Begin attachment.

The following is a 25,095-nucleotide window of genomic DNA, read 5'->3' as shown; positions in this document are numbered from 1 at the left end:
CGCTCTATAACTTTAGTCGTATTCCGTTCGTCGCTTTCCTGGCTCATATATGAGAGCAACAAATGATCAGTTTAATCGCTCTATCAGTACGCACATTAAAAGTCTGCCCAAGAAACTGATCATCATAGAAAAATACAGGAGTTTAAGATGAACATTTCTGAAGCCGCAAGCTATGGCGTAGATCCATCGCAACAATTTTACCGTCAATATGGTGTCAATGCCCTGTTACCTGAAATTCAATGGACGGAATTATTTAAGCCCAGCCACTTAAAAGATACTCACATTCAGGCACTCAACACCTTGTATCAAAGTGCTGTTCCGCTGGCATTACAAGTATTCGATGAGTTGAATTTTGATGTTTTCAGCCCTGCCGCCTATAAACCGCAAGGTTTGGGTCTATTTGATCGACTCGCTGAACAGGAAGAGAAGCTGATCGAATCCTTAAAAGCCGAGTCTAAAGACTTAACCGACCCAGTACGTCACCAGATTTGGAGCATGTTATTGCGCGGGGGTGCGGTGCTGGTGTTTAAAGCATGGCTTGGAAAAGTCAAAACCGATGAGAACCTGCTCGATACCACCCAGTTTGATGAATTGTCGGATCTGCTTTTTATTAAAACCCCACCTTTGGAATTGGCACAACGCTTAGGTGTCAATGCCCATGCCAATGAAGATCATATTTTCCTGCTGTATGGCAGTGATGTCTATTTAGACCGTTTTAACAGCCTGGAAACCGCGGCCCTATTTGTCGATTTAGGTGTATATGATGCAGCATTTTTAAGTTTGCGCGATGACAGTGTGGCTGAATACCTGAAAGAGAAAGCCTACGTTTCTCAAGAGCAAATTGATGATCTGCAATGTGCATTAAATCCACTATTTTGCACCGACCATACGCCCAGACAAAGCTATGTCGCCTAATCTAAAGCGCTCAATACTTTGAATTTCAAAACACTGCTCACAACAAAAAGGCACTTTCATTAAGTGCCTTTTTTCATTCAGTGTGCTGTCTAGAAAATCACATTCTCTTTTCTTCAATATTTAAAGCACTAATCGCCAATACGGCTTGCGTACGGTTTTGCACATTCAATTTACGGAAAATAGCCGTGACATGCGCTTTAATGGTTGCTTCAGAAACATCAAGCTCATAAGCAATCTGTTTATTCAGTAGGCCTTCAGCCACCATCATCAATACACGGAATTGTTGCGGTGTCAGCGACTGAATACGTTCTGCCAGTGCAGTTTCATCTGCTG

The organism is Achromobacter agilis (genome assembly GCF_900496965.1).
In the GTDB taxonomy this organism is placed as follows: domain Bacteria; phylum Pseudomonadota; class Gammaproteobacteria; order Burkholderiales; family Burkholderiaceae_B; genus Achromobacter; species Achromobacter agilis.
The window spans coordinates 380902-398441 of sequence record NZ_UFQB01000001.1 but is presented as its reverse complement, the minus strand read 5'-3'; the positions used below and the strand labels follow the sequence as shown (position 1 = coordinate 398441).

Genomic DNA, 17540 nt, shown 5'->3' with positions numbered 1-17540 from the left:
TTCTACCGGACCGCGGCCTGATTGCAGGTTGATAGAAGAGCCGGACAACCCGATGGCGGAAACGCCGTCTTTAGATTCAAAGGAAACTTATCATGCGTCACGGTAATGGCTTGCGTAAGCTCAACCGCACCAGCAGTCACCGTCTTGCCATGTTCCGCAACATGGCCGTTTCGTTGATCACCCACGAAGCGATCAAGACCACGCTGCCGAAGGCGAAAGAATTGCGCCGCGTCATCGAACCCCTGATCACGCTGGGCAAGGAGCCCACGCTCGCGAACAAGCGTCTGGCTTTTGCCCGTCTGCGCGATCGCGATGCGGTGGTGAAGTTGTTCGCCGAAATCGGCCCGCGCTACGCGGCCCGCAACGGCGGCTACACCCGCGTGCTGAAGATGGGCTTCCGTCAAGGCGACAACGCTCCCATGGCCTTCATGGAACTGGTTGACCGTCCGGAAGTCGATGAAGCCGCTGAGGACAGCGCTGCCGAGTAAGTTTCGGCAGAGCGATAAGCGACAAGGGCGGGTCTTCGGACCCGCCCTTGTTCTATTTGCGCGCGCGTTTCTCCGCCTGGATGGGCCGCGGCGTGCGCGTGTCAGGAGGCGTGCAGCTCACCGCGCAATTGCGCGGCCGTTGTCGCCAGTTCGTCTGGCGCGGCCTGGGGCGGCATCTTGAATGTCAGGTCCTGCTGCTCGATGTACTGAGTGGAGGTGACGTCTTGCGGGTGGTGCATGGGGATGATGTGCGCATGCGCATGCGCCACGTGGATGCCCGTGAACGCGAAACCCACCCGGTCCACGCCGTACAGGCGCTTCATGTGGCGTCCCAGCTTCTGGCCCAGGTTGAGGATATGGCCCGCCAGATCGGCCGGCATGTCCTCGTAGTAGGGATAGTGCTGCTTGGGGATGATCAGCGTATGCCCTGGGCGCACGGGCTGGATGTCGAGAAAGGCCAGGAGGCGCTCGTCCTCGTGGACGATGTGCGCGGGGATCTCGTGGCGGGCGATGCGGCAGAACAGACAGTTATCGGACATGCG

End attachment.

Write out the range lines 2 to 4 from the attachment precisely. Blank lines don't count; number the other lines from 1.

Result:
CGCTCTATAACTTTAGTCGTATTCCGTTCGTCGCTTTCCTGGCTCATATATGAGAGCAACAAATGATCAGTTTAATCGCTCTATCAGTACGCACATTAAAAGTCTGCCCAAGAAACTGATCATCATAGAAAAATACAGGAGTTTAAGATGAACATTTCTGAAGCCGCAAGCTATGGCGTAGATCCATCGCAACAATTTTACCGTCAATATGGTGTCAATGCCCTGTTACCTGAAATTCAATGGACGGAATTATTTAAGCCCAGCCACTTAAAAGATACTCACATTCAGGCACTCAACACCTTGTATCAAAGTGCTGTTCCGCTGGCATTACAAGTATTCGATGAGTTGAATTTTGATGTTTTCAGCCCTGCCGCCTATAAACCGCAAGGTTTGGGTCTATTTGATCGACTCGCTGAACAGGAAGAGAAGCTGATCGAATCCTTAAAAGCCGAGTCTAAAGACTTAACCGACCCAGTACGTCACCAGATTTGGAGCATGTTATTGCGCGGGGGTGCGGTGCTGGTGTTTAAAGCATGGCTTGGAAAAGTCAAAACCGATGAGAACCTGCTCGATACCACCCAGTTTGATGAATTGTCGGATCTGCTTTTTATTAAAACCCCACCTTTGGAATTGGCACAACGCTTAGGTGTCAATGCCCATGCCAATGAAGATCATATTTTCCTGCTGTATGGCAGTGATGTCTATTTAGACCGTTTTAACAGCCTGGAAACCGCGGCCCTATTTGTCGATTTAGGTGTATATGATGCAGCATTTTTAAGTTTGCGCGATGACAGTGTGGCTGAATACCTGAAAGAGAAAGCCTACGTTTCTCAAGAGCAAATTGATGATCTGCAATGTGCATTAAATCCACTATTTTGCACCGACCATACGCCCAGACAAAGCTATGTCGCCTAATCTAAAGCGCTCAATACTTTGAATTTCAAAACACTGCTCACAACAAAAAGGCACTTTCATTAAGTGCCTTTTTTCATTCAGTGTGCTGTCTAGAAAATCACATTCTCTTTTCTTCAATATTTAAAGCACTAATCGCCAATACGGCTTGCGTACGGTTTTGCACATTCAATTTACGGAAAATAGCCGTGACATGCGCTTTAATGGTTGCTTCAGAAACATCAAGCTCATAAGCAATCTGTTTATTCAGTAGGCCTTCAGCCACCATCATCAATACACGGAATTGTTGCGGTGTCAGCGACTGAATACGTTCTGCCAGTGCAGTTTCATCTGCTG

The organism is Achromobacter agilis (genome assembly GCF_900496965.1).
In the GTDB taxonomy this organism is placed as follows: domain Bacteria; phylum Pseudomonadota; class Gammaproteobacteria; order Burkholderiales; family Burkholderiaceae_B; genus Achromobacter; species Achromobacter agilis.